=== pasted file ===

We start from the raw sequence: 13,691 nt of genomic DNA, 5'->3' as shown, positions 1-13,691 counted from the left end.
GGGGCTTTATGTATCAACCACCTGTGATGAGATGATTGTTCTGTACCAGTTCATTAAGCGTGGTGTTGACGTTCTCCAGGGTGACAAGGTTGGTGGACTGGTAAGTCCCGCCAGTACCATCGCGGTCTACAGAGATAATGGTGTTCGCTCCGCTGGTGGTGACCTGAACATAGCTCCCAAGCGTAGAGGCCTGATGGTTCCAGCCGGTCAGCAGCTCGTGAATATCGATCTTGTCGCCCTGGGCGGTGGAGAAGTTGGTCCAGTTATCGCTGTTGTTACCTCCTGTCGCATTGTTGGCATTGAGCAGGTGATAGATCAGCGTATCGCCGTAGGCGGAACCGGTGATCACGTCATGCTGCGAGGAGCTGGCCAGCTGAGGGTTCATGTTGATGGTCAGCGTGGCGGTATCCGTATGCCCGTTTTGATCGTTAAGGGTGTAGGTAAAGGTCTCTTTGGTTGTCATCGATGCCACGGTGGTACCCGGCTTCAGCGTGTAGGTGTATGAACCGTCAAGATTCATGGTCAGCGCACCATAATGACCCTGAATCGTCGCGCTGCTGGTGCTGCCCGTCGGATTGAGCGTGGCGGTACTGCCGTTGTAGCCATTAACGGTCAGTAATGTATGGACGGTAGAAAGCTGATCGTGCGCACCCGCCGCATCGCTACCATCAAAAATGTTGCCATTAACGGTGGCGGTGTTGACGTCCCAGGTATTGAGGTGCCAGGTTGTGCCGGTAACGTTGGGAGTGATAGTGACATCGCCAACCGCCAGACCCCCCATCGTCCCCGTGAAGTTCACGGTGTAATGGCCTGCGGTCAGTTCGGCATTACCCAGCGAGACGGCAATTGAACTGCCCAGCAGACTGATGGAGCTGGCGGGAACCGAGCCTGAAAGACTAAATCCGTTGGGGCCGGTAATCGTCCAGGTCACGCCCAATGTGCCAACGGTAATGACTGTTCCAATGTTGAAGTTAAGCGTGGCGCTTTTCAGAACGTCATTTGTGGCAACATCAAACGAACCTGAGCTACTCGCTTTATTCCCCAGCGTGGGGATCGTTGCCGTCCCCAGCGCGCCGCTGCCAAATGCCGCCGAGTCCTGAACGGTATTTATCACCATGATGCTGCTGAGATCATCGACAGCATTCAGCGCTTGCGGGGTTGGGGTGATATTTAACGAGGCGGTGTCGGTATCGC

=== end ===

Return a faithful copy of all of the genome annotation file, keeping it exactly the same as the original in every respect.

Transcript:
We start from the raw sequence: 13,691 nt of genomic DNA, 5'->3' as shown, positions 1-13,691 counted from the left end.
GGGGCTTTATGTATCAACCACCTGTGATGAGATGATTGTTCTGTACCAGTTCATTAAGCGTGGTGTTGACGTTCTCCAGGGTGACAAGGTTGGTGGACTGGTAAGTCCCGCCAGTACCATCGCGGTCTACAGAGATAATGGTGTTCGCTCCGCTGGTGGTGACCTGAACATAGCTCCCAAGCGTAGAGGCCTGATGGTTCCAGCCGGTCAGCAGCTCGTGAATATCGATCTTGTCGCCCTGGGCGGTGGAGAAGTTGGTCCAGTTATCGCTGTTGTTACCTCCTGTCGCATTGTTGGCATTGAGCAGGTGATAGATCAGCGTATCGCCGTAGGCGGAACCGGTGATCACGTCATGCTGCGAGGAGCTGGCCAGCTGAGGGTTCATGTTGATGGTCAGCGTGGCGGTATCCGTATGCCCGTTTTGATCGTTAAGGGTGTAGGTAAAGGTCTCTTTGGTTGTCATCGATGCCACGGTGGTACCCGGCTTCAGCGTGTAGGTGTATGAACCGTCAAGATTCATGGTCAGCGCACCATAATGACCCTGAATCGTCGCGCTGCTGGTGCTGCCCGTCGGATTGAGCGTGGCGGTACTGCCGTTGTAGCCATTAACGGTCAGTAATGTATGGACGGTAGAAAGCTGATCGTGCGCACCCGCCGCATCGCTACCATCAAAAATGTTGCCATTAACGGTGGCGGTGTTGACGTCCCAGGTATTGAGGTGCCAGGTTGTGCCGGTAACGTTGGGAGTGATAGTGACATCGCCAACCGCCAGACCCCCCATCGTCCCCGTGAAGTTCACGGTGTAATGGCCTGCGGTCAGTTCGGCATTACCCAGCGAGACGGCAATTGAACTGCCCAGCAGACTGATGGAGCTGGCGGGAACCGAGCCTGAAAGACTAAATCCGTTGGGGCCGGTAATCGTCCAGGTCACGCCCAATGTGCCAACGGTAATGACTGTTCCAATGTTGAAGTTAAGCGTGGCGCTTTTCAGAACGTCATTTGTGGCAACATCAAACGAACCTGAGCTACTCGCTTTATTCCCCAGCGTGGGGATCGTTGCCGTCCCCAGCGCGCCGCTGCCAAATGCCGCCGAGTCCTGAACGGTATTTATCACCATGATGCTGCTGAGATCATCGACAGCATTCAGCGCTTGCGGGGTTGGGGTGATATTTAACGAGGCGGTGTCGGTATCGC